EDITORIAL: Leo- A lion for all seasons in Prince Edward County

The issue with public tributes in the pages of a community newspaper is they generally come as comfort to bereaved friends and family members and the person the author really wants to salute has shuffled off this mortal coil for the unknown of the other side.

So it’s here and now where Leo P. Finnegan gets to know just how big an admirer this corner is of the former Plant Manager at Lake Ontario Cement, Mayor of the County of Prince Edward and our brave saviour of Prince Edward County Memorial Hospital.

Of course, Finnegan will eschew the public display of graciousness in this space and others as news of his dearly deserved Distinguished Service Award- a tribute so fitting it will bear his name when others are noted for having the same level of devotion for our community hospital are also recognized- spreads through the community.

Finnegan’s effort to protect and preserve PECMH have been documented in Canada’s Oldest Community Newspaper prior to hospital amalgamation. Serving as chair of the old Hospital board long before the great amalgamation caper handed to Ontarians by Premier Mike Harper, even Finnegan will tell you it wasn’t always wine and roses around the board table inside PECMH. But somehow, someway, the physicians, administrators and Hospital board members would emerge from a contentious budget meeting as unified in their goal to provide the best possible care for Prince Edward County’s patients should they require a short ER visit or a longer inpatient stay.

This type of management exuded at PECMH in a volunteer role stemmed from Finnegan’s professional management of one of the County’s largest employers-first Lake Ontario Cement and later Essroc. To be sure, there were contentious moments at the plant-labour strife and opposing directives, lay offs, etc. But Leo could always see the bigger picture and how common ground could be found if there were two willing partners. My late grandfather-the second guy hired to work at LOC back in 1958- was always a fan of Leo and the way he “By God, got things done” down at the plant.

A move to Mayor in 2003 seemed natural for a recent retiree who was making plenty of things happen through the Picton Rotary Club and it’s predestination such a staunch supporter of PECMH would enter the foray of municipal politics at precisely the right time.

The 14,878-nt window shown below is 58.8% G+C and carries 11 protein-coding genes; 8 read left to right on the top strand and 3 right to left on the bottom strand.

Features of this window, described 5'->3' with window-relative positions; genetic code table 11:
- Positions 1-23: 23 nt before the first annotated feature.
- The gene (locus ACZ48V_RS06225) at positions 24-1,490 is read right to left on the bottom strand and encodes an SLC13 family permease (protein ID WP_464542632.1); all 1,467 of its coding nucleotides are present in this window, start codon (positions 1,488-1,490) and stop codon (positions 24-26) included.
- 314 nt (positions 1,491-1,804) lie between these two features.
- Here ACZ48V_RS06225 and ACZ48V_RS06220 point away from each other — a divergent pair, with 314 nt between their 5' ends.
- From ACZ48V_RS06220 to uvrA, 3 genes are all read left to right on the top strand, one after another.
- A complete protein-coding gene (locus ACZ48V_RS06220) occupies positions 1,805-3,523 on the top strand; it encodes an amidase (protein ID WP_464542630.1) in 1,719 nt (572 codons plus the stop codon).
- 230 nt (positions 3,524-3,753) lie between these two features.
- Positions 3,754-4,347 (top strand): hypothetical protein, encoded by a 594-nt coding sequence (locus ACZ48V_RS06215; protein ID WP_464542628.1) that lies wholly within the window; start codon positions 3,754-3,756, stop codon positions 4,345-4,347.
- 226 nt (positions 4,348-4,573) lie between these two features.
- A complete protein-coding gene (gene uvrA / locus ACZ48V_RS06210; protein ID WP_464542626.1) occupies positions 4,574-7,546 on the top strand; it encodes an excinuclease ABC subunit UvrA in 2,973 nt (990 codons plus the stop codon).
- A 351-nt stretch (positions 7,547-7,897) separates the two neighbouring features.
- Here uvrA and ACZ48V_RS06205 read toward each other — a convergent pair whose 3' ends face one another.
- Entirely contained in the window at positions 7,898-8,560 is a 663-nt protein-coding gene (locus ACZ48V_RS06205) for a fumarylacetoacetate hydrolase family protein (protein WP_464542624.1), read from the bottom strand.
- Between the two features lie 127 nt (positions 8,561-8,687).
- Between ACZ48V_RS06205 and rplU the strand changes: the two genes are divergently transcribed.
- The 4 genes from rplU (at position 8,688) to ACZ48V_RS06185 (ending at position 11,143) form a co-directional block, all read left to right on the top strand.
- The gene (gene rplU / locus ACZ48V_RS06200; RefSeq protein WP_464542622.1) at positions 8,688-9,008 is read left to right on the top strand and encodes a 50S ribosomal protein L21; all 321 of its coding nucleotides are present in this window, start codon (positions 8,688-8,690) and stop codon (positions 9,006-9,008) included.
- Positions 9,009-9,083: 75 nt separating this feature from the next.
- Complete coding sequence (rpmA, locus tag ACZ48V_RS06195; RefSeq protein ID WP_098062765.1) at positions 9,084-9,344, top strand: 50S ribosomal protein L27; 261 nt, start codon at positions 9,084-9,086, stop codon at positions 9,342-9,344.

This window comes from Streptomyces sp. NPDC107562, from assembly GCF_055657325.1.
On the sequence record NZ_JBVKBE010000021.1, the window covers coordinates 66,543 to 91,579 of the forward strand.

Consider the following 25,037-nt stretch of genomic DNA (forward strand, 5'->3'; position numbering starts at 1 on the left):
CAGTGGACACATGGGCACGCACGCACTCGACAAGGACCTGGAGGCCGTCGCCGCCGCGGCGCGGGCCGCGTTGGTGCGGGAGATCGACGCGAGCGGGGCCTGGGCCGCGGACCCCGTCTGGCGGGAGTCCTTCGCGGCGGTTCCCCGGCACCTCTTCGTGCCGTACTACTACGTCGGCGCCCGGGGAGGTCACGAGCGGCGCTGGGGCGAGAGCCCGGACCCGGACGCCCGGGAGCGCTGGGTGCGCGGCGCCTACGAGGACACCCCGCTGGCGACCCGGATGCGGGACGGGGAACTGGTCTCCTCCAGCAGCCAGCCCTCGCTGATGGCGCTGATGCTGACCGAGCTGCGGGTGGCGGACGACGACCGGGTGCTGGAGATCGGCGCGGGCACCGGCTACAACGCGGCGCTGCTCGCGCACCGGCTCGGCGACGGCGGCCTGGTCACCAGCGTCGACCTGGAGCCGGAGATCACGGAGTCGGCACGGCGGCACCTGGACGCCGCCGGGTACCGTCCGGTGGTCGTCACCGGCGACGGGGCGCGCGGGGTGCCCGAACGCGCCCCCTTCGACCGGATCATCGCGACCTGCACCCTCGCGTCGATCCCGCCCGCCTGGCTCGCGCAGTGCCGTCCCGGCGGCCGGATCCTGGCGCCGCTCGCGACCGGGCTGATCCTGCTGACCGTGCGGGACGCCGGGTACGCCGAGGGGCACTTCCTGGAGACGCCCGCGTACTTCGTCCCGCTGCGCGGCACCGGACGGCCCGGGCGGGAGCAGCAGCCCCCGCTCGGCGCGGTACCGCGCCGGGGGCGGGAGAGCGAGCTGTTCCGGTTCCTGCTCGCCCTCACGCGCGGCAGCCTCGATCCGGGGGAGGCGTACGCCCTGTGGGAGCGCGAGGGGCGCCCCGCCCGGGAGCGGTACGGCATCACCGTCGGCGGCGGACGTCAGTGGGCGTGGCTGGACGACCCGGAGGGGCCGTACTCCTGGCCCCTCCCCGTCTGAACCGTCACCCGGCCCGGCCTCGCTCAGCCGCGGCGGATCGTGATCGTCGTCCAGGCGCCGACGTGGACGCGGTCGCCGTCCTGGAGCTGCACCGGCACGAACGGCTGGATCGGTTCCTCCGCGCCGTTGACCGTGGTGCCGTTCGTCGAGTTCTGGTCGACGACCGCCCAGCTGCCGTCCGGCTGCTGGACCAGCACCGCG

Currently and for most of the last decade, this community’s relationship with QHC has been peaceful if not jovial most of the time. Admin have supported the new PECMH, there’s goals to accomplish and everyone seems to be reading from the same chapter.

This wasn’t always the case and it was a Finnegan and the supporters he led who tought the likes Bruce Laughton and Graham Scott and Georgina Thompson and Paul Huras the good ship PECMH was not a life boat for other floundering facilities under the QHC umbrella.

A former kiln operator prior to moving to upper management at LOC, Finnegan was more than ready to embrace the fire of the board room when he stood up at QHC  meetings and calmly explained what was before the organization would punish the healthcare needs of the residents of Prince Edward County, the people who elected him to oversee matters at the table in Belleville. That battle, led by Leo Finnegan, the Lionhearted Mayor from Prince Edward County would be won and a new PECMH with ER services, a critical mass of beds, etc will stand as the proof.

If there’s justice in this world, Finnegan will be front and centre when the ribbon is cut on the new hospital. If he can’t be there, he can rest well knowing that all of us who were present and documented the drive to keep PECMH alive and intact will not soon forget who led the charge.

-Jason Parks


A SEEDY SATURDAY IN THE PARK Walter Dykstra, 8 months, was having a fun time with a photographer while his monther Taylor checked out the offerings at a seed exchange hosted at Benson Park this weekend. (Jason Parks/Gazette Staff)